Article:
Marc Kiner has two thoughts about Social Security.
The first is that the entitlement program isn’t going away anytime soon, despite what advisors read in the headlines. The second is that Social Security must change drastically in order to survive.
Kiner, president of Premier Social Security Consulting in Cincinnati, will conduct a presentation on Social Security claiming strategies at the National Association of Insurance and Financial Advisors (NAIFA) 2015 Career Conference and Annual Meeting in New Orleans. He discussed his thoughts on Social Security with InsuranceNewsNet in advance of his presentation at the conference.
Kiner floated these facts: Last year, Social Security paid out $863 billion in benefits, more than double the payout 14 years ago, he said.
Disbursements can’t go on for much longer at that rate, he said. But until leaders in Congress decide what to do about Social Security, it’s incumbent on advisors to brush up on taking maximum advantage of what is in fact the nation’s largest annuity program — before Congress tinkers with the popular entitlement.
The most frequent question advisors hear from clients is: “When is it best for my spouse and me to begin Social Security withdrawals?” Kiner told InsuranceNewsNet.
Advisors must become familiar right away with what Kiner and his colleague Jim Blair call the “three-legged stool” of maximizing Social Security benefits for married couples. Blair, who spent 35 years working for the Social Security Administration (SSA), was scheduled to join Kiner in his conference presentation.
The three legs consist of one spouse delaying withdrawals until age 70, coordinating and timing the spousal benefits, and maximizing surviving spousal benefits, Kiner said.
“If advisors can incorporate all three legs, the client will get the most out of Social Security,” Kiner said.
Blair, who now serves as a consultant with Premier Social Security Consulting, said that the most important leg of the stool revolves around coordinating spousal benefits incorporating a “claim and suspend” approach and a “restricted application” strategy.
Claim and suspend involves filing an application for Social Security benefits but suspending the mailing of the checks, allowing the spouse to file for spousal benefits.
The restricted application approach allows workers to file only for spousal benefits even if the worker’s own benefits would be higher. This allows the worker to wait until age 70 to draw their own benefits to take advantage of delayed retirement credits, Blair said.
A coordinated Social Security withdrawal approach can boost income by as much as 32 percent, Blair said.
Over a 25-year withdrawal period, the difference can amount to tens of thousands of dollars. The strategy is a far more effective way to boost Social Security income and fight inflation than relying on the small annual cost of living increases of 1.5 percent to 1.7 percent to which recipients are entitled anyway.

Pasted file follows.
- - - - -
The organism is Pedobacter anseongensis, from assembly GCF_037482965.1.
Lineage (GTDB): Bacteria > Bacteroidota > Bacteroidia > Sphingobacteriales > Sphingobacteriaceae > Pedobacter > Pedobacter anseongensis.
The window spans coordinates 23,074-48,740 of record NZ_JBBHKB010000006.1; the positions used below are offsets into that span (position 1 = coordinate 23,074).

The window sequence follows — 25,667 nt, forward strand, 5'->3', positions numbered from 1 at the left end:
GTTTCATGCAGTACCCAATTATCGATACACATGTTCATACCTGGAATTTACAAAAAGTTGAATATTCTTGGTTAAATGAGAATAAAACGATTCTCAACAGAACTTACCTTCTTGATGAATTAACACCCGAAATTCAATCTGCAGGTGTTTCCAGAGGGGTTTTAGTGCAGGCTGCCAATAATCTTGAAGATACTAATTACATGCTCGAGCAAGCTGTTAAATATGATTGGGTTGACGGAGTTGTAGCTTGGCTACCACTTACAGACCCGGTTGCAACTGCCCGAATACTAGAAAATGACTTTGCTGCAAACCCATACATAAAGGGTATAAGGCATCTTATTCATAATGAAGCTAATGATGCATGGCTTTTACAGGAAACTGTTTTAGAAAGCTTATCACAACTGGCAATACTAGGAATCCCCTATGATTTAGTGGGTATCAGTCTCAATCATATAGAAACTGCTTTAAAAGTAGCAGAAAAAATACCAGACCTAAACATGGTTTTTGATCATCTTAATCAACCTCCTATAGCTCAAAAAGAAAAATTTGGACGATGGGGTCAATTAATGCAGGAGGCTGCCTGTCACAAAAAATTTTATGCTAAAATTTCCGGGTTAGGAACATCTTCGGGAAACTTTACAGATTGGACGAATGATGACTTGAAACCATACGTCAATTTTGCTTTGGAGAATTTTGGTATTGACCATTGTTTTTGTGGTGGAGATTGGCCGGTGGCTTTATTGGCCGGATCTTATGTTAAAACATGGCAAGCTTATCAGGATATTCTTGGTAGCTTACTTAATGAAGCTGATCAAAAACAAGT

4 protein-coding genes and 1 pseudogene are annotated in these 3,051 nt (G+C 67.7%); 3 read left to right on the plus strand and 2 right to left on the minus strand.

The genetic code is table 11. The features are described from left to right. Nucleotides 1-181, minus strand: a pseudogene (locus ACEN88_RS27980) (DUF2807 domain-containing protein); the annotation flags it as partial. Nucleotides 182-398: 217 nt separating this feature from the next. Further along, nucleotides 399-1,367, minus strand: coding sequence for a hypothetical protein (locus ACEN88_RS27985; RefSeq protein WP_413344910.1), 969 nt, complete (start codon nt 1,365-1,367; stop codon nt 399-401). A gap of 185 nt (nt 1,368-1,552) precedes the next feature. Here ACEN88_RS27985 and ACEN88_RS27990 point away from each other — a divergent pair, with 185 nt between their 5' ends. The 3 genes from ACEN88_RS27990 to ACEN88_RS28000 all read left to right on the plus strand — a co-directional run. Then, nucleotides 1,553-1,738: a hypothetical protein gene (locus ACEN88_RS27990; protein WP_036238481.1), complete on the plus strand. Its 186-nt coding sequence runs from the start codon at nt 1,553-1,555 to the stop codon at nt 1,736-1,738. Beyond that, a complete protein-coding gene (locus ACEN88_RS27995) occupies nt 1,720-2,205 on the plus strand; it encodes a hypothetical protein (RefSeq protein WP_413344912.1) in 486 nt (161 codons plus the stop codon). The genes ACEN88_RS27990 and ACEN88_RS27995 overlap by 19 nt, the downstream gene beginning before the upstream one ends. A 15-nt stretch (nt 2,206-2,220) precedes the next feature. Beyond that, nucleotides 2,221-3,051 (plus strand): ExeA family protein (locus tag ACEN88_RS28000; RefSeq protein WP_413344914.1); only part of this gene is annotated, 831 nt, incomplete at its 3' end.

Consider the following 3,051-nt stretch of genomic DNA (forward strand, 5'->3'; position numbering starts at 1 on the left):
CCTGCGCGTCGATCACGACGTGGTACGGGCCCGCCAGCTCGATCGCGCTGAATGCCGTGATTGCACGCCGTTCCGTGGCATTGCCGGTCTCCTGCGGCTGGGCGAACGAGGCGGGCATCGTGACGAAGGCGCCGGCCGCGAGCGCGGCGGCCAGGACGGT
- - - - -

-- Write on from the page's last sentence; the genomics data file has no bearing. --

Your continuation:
Thus the need for a shrewd withdrawal approach.
In other words, the closer financial advisors hew to the stability of a three-legged stool strategy, the more “beer and chicken wings” for clients in their golden years, Kiner said.
Blair said that he conducted a training seminar on claim-and-suspend with 17 certified public accountants this week. Only two of the CPAs had heard of the strategy and none had heard of the restricted application approach, Blair told InsuranceNewsNet.
A Social Security withdrawal strategy is incumbent on financial advisors as most consumers admit they are lost when it comes to optimizing Social Security withdrawals.
Only 9 percent of consumers said they were “very knowledgeable” about how their Social Security benefits would be determined, according to an AARP survey of 1,215 people between the ages of 45 and 64.
Kiner and Blair also briefed advisors on the earnings test, benefits available to widows and widowers, how to determine eligibility, how benefits are calculated, and how to make sense of the all-important Social Security statement that appears in recipients’ mailboxes.
“They have a number of options available to them, but those options decrease and most of them go away as soon as they apply for their Social Security benefits,” Blair said. “It’s important they do their homework and understand Social Security before they apply.”
No advisor should wait until the last minute to figure out a Social Security strategy for clients, Blair said. That’s because advisors who pepper the Social Security Administration staff with questions won’t reach outcomes that are in their clients’ best interests.
Nearly every Social Security withdrawal expert has a tale of poor advice dispensed by the labyrinthine SSA bureaucracy.
“Even if you bring it up to them, they (SSA) may not understand,” Kiner said.
InsuranceNewsNet Senior Writer Cyril Tuohy has covered the financial services industry for more than 15 years. Cyril may be reached at email@example.com.
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